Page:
This information should not be substituted for medical or chiropractic advice. Any and all healthcare concerns, decisions, and actions must be done through the advice and counsel of a healthcare professional who is familiar with your updated medical history.

Migraine Headache Triggers, Protectors, and Predictors

17 Jun

Migraines are characterized by recurrent headache and a hypersensitivity to sensory stimuli that can trigger an episode. Unfortunately, migraine triggers can vary from patient to patient, which can make understanding and managing the patient’s condition a difficult proposition for both the patient and their doctor.

            In one study, researchers reviewed data from surveys, patient diaries, and clinical trials and identified stress, menstruation, weather changes, sleep disturbances, alcohol, and food sensitivities as common migraine triggers. In another study, researchers asked 62 migraine patients to use a smartphone app to keep track of their headaches for a three-month time frame. Participants reported headaches on nearly 1 in 4 days. Subsequent analysis identified that the most common triggers among the patients in the study were travelling, hormonal changes, noise, alcohol, over-eating, stress, fatigue, sleep deprivation, and weather changes.  Keeping a written record of anything that precedes a migraine such as diet or environmental changes can help a patient develop a sense of what they should avoid.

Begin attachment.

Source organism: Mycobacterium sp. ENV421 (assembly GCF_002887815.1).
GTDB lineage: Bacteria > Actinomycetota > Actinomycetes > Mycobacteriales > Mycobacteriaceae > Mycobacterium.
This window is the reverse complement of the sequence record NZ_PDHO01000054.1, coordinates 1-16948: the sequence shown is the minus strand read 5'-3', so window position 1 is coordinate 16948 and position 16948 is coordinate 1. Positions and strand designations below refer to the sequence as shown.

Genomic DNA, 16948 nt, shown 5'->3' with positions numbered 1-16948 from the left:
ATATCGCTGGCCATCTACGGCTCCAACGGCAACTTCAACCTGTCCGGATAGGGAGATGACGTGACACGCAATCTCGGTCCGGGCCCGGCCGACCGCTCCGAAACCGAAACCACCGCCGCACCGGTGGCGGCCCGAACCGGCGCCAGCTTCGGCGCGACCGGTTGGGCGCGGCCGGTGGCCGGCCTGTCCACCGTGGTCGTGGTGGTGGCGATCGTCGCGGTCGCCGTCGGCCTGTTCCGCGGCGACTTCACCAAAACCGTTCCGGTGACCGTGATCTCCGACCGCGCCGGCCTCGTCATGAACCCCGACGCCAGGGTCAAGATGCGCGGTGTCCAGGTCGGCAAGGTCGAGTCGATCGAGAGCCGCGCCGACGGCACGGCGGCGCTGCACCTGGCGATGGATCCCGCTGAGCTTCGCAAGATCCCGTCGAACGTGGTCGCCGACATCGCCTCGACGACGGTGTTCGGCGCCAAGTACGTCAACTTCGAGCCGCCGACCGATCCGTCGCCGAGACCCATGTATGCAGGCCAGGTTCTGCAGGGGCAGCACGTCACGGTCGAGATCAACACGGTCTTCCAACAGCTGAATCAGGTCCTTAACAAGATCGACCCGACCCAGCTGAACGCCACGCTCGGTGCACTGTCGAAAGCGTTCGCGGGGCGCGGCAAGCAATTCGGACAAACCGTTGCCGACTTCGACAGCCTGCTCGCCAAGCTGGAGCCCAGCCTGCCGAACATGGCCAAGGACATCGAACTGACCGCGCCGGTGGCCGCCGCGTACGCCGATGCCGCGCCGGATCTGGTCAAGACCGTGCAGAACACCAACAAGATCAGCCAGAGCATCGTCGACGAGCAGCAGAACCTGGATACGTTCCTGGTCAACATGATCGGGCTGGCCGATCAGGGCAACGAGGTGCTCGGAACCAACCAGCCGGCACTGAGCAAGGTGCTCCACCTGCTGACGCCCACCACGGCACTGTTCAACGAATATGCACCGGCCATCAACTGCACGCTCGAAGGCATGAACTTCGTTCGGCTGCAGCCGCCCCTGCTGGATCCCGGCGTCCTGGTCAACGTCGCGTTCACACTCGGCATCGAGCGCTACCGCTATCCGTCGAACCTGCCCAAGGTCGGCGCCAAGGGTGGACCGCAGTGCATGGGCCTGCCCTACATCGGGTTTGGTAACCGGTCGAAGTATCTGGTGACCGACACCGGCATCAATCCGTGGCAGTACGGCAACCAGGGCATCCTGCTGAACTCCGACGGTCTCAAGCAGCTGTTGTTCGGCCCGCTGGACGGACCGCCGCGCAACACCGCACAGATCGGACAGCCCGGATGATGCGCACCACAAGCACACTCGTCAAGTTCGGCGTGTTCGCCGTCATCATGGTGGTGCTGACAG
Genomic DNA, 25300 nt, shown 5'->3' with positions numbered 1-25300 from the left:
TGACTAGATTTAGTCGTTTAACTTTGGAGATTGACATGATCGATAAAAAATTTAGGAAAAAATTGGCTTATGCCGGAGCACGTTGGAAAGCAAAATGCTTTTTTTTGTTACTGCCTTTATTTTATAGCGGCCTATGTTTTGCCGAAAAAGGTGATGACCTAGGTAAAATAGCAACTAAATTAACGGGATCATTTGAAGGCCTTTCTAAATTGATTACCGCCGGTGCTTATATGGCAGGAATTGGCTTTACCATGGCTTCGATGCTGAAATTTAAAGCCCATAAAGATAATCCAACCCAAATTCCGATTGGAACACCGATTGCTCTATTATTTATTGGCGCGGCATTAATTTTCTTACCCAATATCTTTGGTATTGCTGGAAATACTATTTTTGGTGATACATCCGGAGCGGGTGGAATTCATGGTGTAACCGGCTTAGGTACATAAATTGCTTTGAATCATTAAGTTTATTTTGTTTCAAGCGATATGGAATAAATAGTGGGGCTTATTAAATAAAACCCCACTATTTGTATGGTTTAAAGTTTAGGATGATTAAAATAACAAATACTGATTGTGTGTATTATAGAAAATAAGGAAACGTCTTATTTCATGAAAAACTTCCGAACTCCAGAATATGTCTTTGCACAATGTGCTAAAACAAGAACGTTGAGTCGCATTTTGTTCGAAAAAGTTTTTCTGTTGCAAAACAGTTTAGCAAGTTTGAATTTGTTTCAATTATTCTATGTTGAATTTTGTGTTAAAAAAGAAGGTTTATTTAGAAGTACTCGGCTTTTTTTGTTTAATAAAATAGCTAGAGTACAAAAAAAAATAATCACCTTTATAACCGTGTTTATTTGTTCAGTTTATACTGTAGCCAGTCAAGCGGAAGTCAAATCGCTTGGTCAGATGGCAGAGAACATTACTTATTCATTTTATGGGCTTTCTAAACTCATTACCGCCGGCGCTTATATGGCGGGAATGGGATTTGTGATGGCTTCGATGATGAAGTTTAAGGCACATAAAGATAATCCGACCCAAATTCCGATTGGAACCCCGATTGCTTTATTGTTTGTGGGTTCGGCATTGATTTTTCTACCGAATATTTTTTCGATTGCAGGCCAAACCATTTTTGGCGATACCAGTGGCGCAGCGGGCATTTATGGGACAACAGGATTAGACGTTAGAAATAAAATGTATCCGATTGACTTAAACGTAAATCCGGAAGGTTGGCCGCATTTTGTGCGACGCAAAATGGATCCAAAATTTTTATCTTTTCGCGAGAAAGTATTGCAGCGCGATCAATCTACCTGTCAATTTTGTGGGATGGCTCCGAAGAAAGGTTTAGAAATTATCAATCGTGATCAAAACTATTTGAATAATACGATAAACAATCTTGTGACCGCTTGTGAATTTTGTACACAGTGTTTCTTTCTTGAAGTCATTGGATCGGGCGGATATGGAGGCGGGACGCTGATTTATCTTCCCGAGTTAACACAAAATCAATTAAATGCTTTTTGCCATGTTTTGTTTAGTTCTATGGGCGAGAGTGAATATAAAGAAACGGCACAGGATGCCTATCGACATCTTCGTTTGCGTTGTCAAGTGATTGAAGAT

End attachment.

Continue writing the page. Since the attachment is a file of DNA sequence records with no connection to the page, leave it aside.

In the general sense, living a healthier lifestyle appears to reduce the likelihood of encountering migraine triggers. Therefore, patients are encouraged to get adequate sleep, exercise, eat a healthy diet, avoid excessive alcohol consumption, not smoke, and manage stress. In fact, the American Academy of Neurology reported in April 2021 that regular exercise could reduce headache frequency in migraine patients by up to 50%, largely due to exercise’s effect on reducing stress, depression, and poor sleep, all of which are potential migraine triggers.

What about chiropractic care? Can it help patients with migraines? The short answer is yes, to some degree. The current research suggests that patients with migraines often have greater sensitivity to pain in the neck muscles, which suggests abnormal function in the cervical spine. A 2021 study reported that cervical flexor muscle endurance is reduced in migraine patients, and the patients experienced pain in the head when the muscles become fatigued. Manual therapies provided by doctors of chiropractic to reduce trigger points and restore normal neck range of motion has been demonstrated to reduce migraine intensity and frequency, which was reported in a 2019 systematic review of six randomized control trials. A study published in 2021 found similar results in children with a history of migraines. Thus, regardless of age, patients with migraines (as well as other forms of headache), could benefit from an examination of the cervical spine and treatment to address any dysfunction that’s uncovered.